Some physical properties of gelatin films in relation to hard capsule production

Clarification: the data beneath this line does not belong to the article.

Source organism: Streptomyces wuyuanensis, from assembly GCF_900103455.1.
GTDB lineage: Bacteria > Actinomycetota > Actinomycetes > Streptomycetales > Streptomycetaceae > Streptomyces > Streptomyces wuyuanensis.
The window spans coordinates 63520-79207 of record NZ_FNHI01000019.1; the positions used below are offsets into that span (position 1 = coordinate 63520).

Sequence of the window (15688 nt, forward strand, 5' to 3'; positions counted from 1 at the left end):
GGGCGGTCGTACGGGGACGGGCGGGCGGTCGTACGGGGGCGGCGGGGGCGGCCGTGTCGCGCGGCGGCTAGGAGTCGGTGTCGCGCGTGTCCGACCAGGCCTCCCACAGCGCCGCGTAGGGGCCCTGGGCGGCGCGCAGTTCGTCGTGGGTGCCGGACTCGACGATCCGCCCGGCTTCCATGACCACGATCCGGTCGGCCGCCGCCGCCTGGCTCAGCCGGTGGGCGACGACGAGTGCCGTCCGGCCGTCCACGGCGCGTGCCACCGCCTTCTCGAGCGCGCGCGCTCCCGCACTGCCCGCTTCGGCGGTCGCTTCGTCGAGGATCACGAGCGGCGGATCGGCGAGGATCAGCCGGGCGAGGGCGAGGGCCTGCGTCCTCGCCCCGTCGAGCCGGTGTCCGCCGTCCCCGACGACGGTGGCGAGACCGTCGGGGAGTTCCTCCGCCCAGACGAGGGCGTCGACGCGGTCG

Hard gelatin capsules are manufactured from blends of limed ossein (LOG), acid ossein and acid pigskin gelatins, with LOGS usually forming the main portion of the blend. Unfortunately, the quality of the finished capsule cannot be predicted by routine quality control tests and 'poor' batches of LOG are encountered which form unsatisfactory capsules. In addition, differences between gelatin types are encountered in practice but the supporting literature is sparse and conflicting. This work examines some properties of gelatins pertinent to hard capsule manufacture in an attempt to relate these to gelatin type and known performance on capsule machines. Molecular mass distributions (MMD) were examined by polyacrylamide gel electrophoresis. Each different gelatin type possessed a characteristic shape of MMD which could be related to the source tissue and the treatment undergone during gelatin manufacture. MMDs, isoionic point determinations and an assessment of the content of protein impurities by ultraviolet spectrophotometry failed to resolve differences between 'good' and 'poor' LOG batches. The drying rates of freshly-cast gelatin films were studied under conditions of controlled humidity, temperature and air velocity. No significant differences between gelatin types were observed. Small variations in equilibrium moisture content were seen and were tentatively ascribed to the generation of water binding sites (free carboxyl groups) during gelatin manufacture. The mechanical properties of dry gelatin films were examined by tensile stress-strain and stress-relaxation measurements. Viscoelastic behaviour typical of a polymer in the glass transition region was observed, and significant differences in film fracture strain were observed but these were not related to gelatin type. Optical rotation measurements indicated similar orders of film crystallinity and determinations of frictional characteristics similarly revealed no varietal differences. Overall, few differences related to gelatin type were seen within the properties examined. There was no evidence in these studies to explain the unsatisfactory behaviour of 'poor' LOG batches in capsule manufacture. NB. This ethesis has been created by scanning the typescript original and may contain inaccuracies. In case of difficulty, please refer to the original text.